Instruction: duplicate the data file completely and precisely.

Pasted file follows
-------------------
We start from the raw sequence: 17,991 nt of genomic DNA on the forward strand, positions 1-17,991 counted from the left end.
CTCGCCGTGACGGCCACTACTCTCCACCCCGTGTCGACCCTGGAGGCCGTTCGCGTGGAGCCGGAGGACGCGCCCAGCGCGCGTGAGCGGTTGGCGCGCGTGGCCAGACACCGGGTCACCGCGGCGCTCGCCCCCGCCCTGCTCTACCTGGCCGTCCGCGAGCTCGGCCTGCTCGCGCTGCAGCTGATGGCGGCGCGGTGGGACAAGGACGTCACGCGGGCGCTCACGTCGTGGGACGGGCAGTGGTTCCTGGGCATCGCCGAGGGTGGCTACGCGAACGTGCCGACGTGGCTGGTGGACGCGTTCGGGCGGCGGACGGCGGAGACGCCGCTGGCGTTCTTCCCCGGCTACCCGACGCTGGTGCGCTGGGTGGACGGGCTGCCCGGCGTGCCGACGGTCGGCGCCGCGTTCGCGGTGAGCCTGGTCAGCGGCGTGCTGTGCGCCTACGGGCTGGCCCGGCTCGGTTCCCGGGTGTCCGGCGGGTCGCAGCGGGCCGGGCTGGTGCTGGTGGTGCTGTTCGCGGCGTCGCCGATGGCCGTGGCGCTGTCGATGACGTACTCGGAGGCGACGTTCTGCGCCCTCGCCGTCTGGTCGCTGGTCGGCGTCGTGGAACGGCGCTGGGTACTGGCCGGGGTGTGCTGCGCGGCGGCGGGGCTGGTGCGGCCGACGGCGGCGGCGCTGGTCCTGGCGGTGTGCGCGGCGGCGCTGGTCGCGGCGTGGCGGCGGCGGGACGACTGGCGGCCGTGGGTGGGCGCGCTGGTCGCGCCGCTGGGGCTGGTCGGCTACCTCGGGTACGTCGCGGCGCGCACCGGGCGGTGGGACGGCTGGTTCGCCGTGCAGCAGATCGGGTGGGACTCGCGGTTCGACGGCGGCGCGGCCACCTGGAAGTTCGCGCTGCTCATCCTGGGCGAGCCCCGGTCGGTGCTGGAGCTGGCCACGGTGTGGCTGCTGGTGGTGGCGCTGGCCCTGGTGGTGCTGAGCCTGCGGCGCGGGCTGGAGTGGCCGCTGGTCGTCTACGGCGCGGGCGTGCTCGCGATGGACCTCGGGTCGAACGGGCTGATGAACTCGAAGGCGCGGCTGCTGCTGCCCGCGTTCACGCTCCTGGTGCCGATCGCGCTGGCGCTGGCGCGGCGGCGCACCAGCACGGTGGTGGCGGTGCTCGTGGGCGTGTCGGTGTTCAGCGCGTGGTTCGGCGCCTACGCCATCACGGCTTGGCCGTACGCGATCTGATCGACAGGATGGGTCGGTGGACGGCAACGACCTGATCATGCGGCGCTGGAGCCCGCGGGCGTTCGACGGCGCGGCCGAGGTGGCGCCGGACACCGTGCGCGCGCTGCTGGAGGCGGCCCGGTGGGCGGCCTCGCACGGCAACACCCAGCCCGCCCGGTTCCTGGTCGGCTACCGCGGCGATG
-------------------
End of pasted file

We start from the raw sequence: 17,991 nt of genomic DNA on the forward strand, positions 1-17,991 counted from the left end.
CTCGCCGTGACGGCCACTACTCTCCACCCCGTGTCGACCCTGGAGGCCGTTCGCGTGGAGCCGGAGGACGCGCCCAGCGCGCGTGAGCGGTTGGCGCGCGTGGCCAGACACCGGGTCACCGCGGCGCTCGCCCCCGCCCTGCTCTACCTGGCCGTCCGCGAGCTCGGCCTGCTCGCGCTGCAGCTGATGGCGGCGCGGTGGGACAAGGACGTCACGCGGGCGCTCACGTCGTGGGACGGGCAGTGGTTCCTGGGCATCGCCGAGGGTGGCTACGCGAACGTGCCGACGTGGCTGGTGGACGCGTTCGGGCGGCGGACGGCGGAGACGCCGCTGGCGTTCTTCCCCGGCTACCCGACGCTGGTGCGCTGGGTGGACGGGCTGCCCGGCGTGCCGACGGTCGGCGCCGCGTTCGCGGTGAGCCTGGTCAGCGGCGTGCTGTGCGCCTACGGGCTGGCCCGGCTCGGTTCCCGGGTGTCCGGCGGGTCGCAGCGGGCCGGGCTGGTGCTGGTGGTGCTGTTCGCGGCGTCGCCGATGGCCGTGGCGCTGTCGATGACGTACTCGGAGGCGACGTTCTGCGCCCTCGCCGTCTGGTCGCTGGTCGGCGTCGTGGAACGGCGCTGGGTACTGGCCGGGGTGTGCTGCGCGGCGGCGGGGCTGGTGCGGCCGACGGCGGCGGCGCTGGTCCTGGCGGTGTGCGCGGCGGCGCTGGTCGCGGCGTGGCGGCGGCGGGACGACTGGCGGCCGTGGGTGGGCGCGCTGGTCGCGCCGCTGGGGCTGGTCGGCTACCTCGGGTACGTCGCGGCGCGCACCGGGCGGTGGGACGGCTGGTTCGCCGTGCAGCAGATCGGGTGGGACTCGCGGTTCGACGGCGGCGCGGCCACCTGGAAGTTCGCGCTGCTCATCCTGGGCGAGCCCCGGTCGGTGCTGGAGCTGGCCACGGTGTGGCTGCTGGTGGTGGCGCTGGCCCTGGTGGTGCTGAGCCTGCGGCGCGGGCTGGAGTGGCCGCTGGTCGTCTACGGCGCGGGCGTGCTCGCGATGGACCTCGGGTCGAACGGGCTGATGAACTCGAAGGCGCGGCTGCTGCTGCCCGCGTTCACGCTCCTGGTGCCGATCGCGCTGGCGCTGGCGCGGCGGCGCACCAGCACGGTGGTGGCGGTGCTCGTGGGCGTGTCGGTGTTCAGCGCGTGGTTCGGCGCCTACGCCATCACGGCTTGGCCGTACGCGATCTGATCGACAGGATGGGTCGGTGGACGGCAACGACCTGATCATGCGGCGCTGGAGCCCGCGGGCGTTCGACGGCGCGGCCGAGGTGGCGCCGGACACCGTGCGCGCGCTGCTGGAGGCGGCCCGGTGGGCGGCCTCGCACGGCAACACCCAGCCCGCCCGGTTCCTGGTCGGCTACCGCGGCGATG